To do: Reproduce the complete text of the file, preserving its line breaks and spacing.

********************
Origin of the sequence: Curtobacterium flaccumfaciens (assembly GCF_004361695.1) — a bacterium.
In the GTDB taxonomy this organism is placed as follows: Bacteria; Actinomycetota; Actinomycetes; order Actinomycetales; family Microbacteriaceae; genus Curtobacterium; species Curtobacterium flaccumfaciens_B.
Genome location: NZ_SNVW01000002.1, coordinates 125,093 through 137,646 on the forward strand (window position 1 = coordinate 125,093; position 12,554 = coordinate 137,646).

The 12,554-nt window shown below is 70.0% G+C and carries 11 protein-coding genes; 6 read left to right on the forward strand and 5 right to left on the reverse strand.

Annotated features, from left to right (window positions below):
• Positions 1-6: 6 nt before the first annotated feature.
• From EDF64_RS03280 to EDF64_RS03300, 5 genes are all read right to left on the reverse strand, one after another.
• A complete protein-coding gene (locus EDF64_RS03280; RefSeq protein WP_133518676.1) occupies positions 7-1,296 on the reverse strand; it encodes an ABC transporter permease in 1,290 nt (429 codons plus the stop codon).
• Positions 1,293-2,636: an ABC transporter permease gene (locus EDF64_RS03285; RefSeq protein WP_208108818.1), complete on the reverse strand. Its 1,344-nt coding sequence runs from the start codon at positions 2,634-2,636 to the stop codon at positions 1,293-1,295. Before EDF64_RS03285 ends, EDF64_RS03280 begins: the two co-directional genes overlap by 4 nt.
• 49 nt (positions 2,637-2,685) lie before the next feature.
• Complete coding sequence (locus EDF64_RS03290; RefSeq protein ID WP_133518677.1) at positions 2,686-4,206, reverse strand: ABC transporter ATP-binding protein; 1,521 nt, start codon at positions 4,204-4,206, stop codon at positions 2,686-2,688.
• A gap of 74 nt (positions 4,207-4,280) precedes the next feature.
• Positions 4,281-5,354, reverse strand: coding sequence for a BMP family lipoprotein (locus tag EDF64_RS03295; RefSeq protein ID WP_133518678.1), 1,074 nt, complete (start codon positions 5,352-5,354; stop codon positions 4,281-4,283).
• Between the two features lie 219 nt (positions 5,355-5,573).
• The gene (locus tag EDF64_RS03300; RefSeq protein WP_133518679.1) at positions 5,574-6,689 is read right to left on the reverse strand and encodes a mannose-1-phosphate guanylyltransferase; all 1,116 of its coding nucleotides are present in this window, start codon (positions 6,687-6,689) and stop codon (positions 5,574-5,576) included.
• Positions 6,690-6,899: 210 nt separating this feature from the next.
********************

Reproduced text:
Origin of the sequence: Curtobacterium flaccumfaciens (assembly GCF_004361695.1) — a bacterium.
In the GTDB taxonomy this organism is placed as follows: Bacteria; Actinomycetota; Actinomycetes; order Actinomycetales; family Microbacteriaceae; genus Curtobacterium; species Curtobacterium flaccumfaciens_B.
Genome location: NZ_SNVW01000002.1, coordinates 125,093 through 137,646 on the forward strand (window position 1 = coordinate 125,093; position 12,554 = coordinate 137,646).

The 12,554-nt window shown below is 70.0% G+C and carries 11 protein-coding genes; 6 read left to right on the forward strand and 5 right to left on the reverse strand.

Annotated features, from left to right (window positions below):
• Positions 1-6: 6 nt before the first annotated feature.
• From EDF64_RS03280 to EDF64_RS03300, 5 genes are all read right to left on the reverse strand, one after another.
• A complete protein-coding gene (locus EDF64_RS03280; RefSeq protein WP_133518676.1) occupies positions 7-1,296 on the reverse strand; it encodes an ABC transporter permease in 1,290 nt (429 codons plus the stop codon).
• Positions 1,293-2,636: an ABC transporter permease gene (locus EDF64_RS03285; RefSeq protein WP_208108818.1), complete on the reverse strand. Its 1,344-nt coding sequence runs from the start codon at positions 2,634-2,636 to the stop codon at positions 1,293-1,295. Before EDF64_RS03285 ends, EDF64_RS03280 begins: the two co-directional genes overlap by 4 nt.
• 49 nt (positions 2,637-2,685) lie before the next feature.
• Complete coding sequence (locus EDF64_RS03290; RefSeq protein ID WP_133518677.1) at positions 2,686-4,206, reverse strand: ABC transporter ATP-binding protein; 1,521 nt, start codon at positions 4,204-4,206, stop codon at positions 2,686-2,688.
• A gap of 74 nt (positions 4,207-4,280) precedes the next feature.
• Positions 4,281-5,354, reverse strand: coding sequence for a BMP family lipoprotein (locus tag EDF64_RS03295; RefSeq protein ID WP_133518678.1), 1,074 nt, complete (start codon positions 5,352-5,354; stop codon positions 4,281-4,283).
• Between the two features lie 219 nt (positions 5,355-5,573).
• The gene (locus tag EDF64_RS03300; RefSeq protein WP_133518679.1) at positions 5,574-6,689 is read right to left on the reverse strand and encodes a mannose-1-phosphate guanylyltransferase; all 1,116 of its coding nucleotides are present in this window, start codon (positions 6,687-6,689) and stop codon (positions 5,574-5,576) included.
• Positions 6,690-6,899: 210 nt separating this feature from the next.